We entered the water at ‘Tubes’ and drifted to the ‘Blow Hole’ as it was a Northerly current. Wow what a dive! Visibility was 25-30m, water temp 25C, and approx. 1 knot current. We saw 3 different types of reef sharks (White, Black and Silver tip), a large Grouper, Maori Wrasse, Turtles, beautiful fans, massive schools of tropical fish, and two majestic Manta Rays! As we reached the Blow Hole, we dropped in and explored the cave. Thousands of bait fish, and pelagic fish were all cruising around. The current had picked up towards the end, and we were almost horizontal on the safety stop. The group was absolutely buzzing with excitement when we got back onboard. We were served morning tea (cakes and biscuits) on the way back to the lighthouse. We pre-arranged double dives, which meant we didn’t have to go back to the dive shop. The staff brought full tanks over and took the empty ones back. After a one hour surface interval, we got back on the boat and dived at Manta Bommie. We encountered 8-10 Manta Rays and a host of other critters.
We had the afternoon free for a bit of R&R or to head back out for a snorkel. We all met up at Sunset drinks and shared our afternoon stories. I remember one person saying they came face to face with a Manta Ray while on a snorkeling safari (it was doing barrel rolls right in front of them).
Day three was much the same as Day 2, we were able to explore the Eastern side of the Island again, another cracking dive!
When we got back from Sunset drinks, we were told that there would be a turtle hatch-ling release at 7:30pm. It was very late in the season for 49 of these 6cm little guys. Nonetheless, all guests on the island walked down the airstrip to the Northern beach, and were given a briefing about how it works. Basically they told us to line up in two rows (to create a pathway to the ocean), the staff member was down near the waves, and had her torch on. Once they were released the scurried towards the light. They go quite quick considering their size. Within 5 – 7 minutues they had all reached the ocean to start their new life.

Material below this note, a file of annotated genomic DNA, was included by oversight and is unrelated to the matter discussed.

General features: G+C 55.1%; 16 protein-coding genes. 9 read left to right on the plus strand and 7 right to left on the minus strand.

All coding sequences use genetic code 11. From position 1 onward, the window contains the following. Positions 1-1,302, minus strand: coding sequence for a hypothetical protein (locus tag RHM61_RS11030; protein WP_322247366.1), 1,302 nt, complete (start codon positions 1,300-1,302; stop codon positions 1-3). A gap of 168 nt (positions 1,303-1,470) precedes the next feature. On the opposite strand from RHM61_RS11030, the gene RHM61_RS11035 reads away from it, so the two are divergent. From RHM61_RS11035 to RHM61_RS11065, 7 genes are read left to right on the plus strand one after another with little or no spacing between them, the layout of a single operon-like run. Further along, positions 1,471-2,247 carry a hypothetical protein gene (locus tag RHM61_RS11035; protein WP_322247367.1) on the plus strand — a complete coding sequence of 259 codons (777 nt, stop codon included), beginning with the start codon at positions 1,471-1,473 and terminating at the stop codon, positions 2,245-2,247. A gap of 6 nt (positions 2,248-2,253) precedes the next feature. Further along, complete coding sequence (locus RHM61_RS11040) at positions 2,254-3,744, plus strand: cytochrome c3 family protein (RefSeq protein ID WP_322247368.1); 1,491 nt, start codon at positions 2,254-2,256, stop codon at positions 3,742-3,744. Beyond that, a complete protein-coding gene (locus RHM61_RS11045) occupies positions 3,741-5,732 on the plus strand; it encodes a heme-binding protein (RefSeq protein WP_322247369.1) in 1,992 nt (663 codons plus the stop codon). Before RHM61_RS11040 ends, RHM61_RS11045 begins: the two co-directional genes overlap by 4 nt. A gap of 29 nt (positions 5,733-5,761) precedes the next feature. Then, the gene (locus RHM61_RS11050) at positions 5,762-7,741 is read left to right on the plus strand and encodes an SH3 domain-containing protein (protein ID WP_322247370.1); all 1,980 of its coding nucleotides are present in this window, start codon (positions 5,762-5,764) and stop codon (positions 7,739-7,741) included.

We completed two dives on the Western side of the Island – it was a little too windy to travel to the other side. Again, lots of Manta Rays, Turtles, corals and tropical fish. Visibility was 15-20 metres.
We arranged a non-diving day today. Most of us used this opportunity to snorkel in the lagoon on the Easter side. The lagoon can only be snorkeled one hour before and after high tide. At low tide they run reef walking tours, as it is only ankle deep water, and in a lot of areas the reef is exposed. We also organised a behind the scenes tour of the Island. This was fascinating. They are essentially completely off the grid. They produce their own solar power, fresh water, treat the waste, and compost the food scraps. The maintenance staff work around the clock to ensure the whole resort is functioning well.
There were a few members of the group that opted for an extra dive or two – some people just can’t get enough diving….
Today was the last dive of the trip, and we dived the Western side, as the wind was up around the 15 knots. It was an easy, stress free last dive of the trip. We saw a few passing manta rays, garden eels, turtles, a tawny nurse shark, and a few other critters.
I think we were all a little sad to be sitting on the beach for our last Sunset drinks. It was however a magnificent Sunset, the colors in the sky were absolutely stunning.
We were scheduled for boarding around 10:45am, for an 11am flight back to Hervey Bay. All planes were on time, and after a final goodbye and thank you to all the staff, we took one last group photo. There were blue skies all the way back to HB, with a smooth landing on the tarmac. We all collected our bags, said our goodbyes to everyone and left the airport calm, relaxed and refreshed.
I would like to thank the whole group for coming with me to Lady Elliot Island. It was a fantastic experience and we all got along very well. I hope you enjoy my video….
Diving since 1997
SSI Platinum Pro Instructor Certifier